A recession in the construction industry contributed to a 55 percent decline in Black & Decker Corp.'s second quarter earnings.
The manufacturer and marketer of power tools and home products announced yesterday that it earned $7.3 million, or 11 cents a share, on sales of $1.1 billion. That compares with $16.1 million, or 26 cents a share, on sales of $1.2 billion for the 1990 second quarter.
For the six months, earnings declined 56 percent, to $11.4 million, or 18 cents a share, from $26.1 million, or 43 cents a share the year before. Sales during the first six months of 1991 were $2.19 billion, compared with $2.23 billion during the first half of 1990.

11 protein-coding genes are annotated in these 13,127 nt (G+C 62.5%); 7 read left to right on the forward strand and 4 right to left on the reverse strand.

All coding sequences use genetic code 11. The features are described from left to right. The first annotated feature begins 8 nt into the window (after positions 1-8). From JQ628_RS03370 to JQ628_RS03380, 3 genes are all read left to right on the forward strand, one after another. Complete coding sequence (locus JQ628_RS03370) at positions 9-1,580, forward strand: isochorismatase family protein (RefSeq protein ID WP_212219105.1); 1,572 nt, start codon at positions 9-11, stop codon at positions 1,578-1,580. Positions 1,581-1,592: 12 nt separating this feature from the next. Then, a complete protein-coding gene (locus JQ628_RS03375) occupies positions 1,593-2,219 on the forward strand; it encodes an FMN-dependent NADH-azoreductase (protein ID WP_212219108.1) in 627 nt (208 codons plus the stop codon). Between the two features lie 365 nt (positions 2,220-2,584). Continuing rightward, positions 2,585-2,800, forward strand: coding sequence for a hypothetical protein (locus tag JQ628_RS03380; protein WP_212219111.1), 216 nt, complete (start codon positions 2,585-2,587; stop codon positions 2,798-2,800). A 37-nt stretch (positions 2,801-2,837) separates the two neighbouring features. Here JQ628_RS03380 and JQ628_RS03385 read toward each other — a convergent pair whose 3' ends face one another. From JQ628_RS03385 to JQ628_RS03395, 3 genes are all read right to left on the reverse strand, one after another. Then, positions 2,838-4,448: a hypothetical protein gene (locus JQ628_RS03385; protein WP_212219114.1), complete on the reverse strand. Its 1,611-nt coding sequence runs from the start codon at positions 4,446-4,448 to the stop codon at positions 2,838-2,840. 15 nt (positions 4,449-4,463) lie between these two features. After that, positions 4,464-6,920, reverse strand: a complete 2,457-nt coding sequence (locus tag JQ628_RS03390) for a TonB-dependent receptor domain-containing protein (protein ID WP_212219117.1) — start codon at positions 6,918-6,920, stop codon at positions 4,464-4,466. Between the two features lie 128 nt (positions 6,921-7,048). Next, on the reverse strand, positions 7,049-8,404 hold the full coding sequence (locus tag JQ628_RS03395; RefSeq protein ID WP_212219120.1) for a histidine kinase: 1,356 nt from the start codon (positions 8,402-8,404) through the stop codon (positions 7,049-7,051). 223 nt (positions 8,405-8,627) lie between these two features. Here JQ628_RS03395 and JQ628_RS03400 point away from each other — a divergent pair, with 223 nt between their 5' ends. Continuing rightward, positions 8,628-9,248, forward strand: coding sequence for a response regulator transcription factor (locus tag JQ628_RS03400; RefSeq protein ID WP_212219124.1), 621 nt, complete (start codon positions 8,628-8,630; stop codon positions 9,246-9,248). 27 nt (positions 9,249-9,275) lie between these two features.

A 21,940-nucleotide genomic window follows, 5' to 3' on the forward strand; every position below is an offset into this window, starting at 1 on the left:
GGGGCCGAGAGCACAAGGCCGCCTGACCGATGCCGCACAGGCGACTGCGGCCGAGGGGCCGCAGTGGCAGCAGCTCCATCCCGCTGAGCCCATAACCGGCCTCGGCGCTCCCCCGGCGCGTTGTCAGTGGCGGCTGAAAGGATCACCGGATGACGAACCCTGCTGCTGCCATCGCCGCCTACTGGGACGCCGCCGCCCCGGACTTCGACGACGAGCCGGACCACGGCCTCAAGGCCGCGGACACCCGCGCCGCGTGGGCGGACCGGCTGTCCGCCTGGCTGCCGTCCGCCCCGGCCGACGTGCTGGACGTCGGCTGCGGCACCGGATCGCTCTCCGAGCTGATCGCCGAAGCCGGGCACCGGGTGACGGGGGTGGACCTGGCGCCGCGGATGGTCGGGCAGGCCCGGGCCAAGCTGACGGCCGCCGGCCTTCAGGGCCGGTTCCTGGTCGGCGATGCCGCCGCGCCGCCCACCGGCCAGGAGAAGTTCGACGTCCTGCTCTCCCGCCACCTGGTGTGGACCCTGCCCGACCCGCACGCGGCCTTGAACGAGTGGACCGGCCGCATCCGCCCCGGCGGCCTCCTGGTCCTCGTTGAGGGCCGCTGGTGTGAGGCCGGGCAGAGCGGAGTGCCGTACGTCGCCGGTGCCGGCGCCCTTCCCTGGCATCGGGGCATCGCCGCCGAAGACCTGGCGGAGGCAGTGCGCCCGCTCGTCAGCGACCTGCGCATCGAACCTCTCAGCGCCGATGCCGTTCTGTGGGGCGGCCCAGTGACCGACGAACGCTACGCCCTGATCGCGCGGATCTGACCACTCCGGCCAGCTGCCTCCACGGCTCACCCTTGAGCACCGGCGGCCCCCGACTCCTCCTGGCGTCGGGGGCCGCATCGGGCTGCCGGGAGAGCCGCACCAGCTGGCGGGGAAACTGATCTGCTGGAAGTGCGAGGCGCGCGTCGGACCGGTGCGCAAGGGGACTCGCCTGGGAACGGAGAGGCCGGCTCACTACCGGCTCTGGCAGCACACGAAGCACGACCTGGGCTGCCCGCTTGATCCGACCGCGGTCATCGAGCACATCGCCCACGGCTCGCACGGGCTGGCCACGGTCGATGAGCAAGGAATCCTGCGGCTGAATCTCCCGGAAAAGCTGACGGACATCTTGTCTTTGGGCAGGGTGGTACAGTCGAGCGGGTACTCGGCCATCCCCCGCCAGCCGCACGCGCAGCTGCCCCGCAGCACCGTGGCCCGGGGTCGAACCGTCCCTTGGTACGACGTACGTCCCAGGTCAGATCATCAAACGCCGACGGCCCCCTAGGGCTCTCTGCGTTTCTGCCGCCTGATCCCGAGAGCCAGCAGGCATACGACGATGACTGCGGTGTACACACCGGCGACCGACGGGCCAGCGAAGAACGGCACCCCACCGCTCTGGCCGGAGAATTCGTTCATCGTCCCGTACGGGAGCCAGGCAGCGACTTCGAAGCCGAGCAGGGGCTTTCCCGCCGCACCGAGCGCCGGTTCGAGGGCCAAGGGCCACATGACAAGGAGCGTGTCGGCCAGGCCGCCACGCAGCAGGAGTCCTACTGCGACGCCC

Black & Decker also declared a regular cash dividend of 10 cents a share, payable Sept. 27 to stockholders of record on Sept. 13.
The company said the decline in revenue reflected the sale of non-strategic businesses that generated approximately $100 million in last year's second quarter.
Nolan D. Archibald, chairman and chief executive officer, said it is too early to tell what effect an economic recovery will have on 1991 revenues. "With our tight expense controls and strong market share positions, however, we are well positioned to show continued earnings improvement through the balance of the year," Archibald said.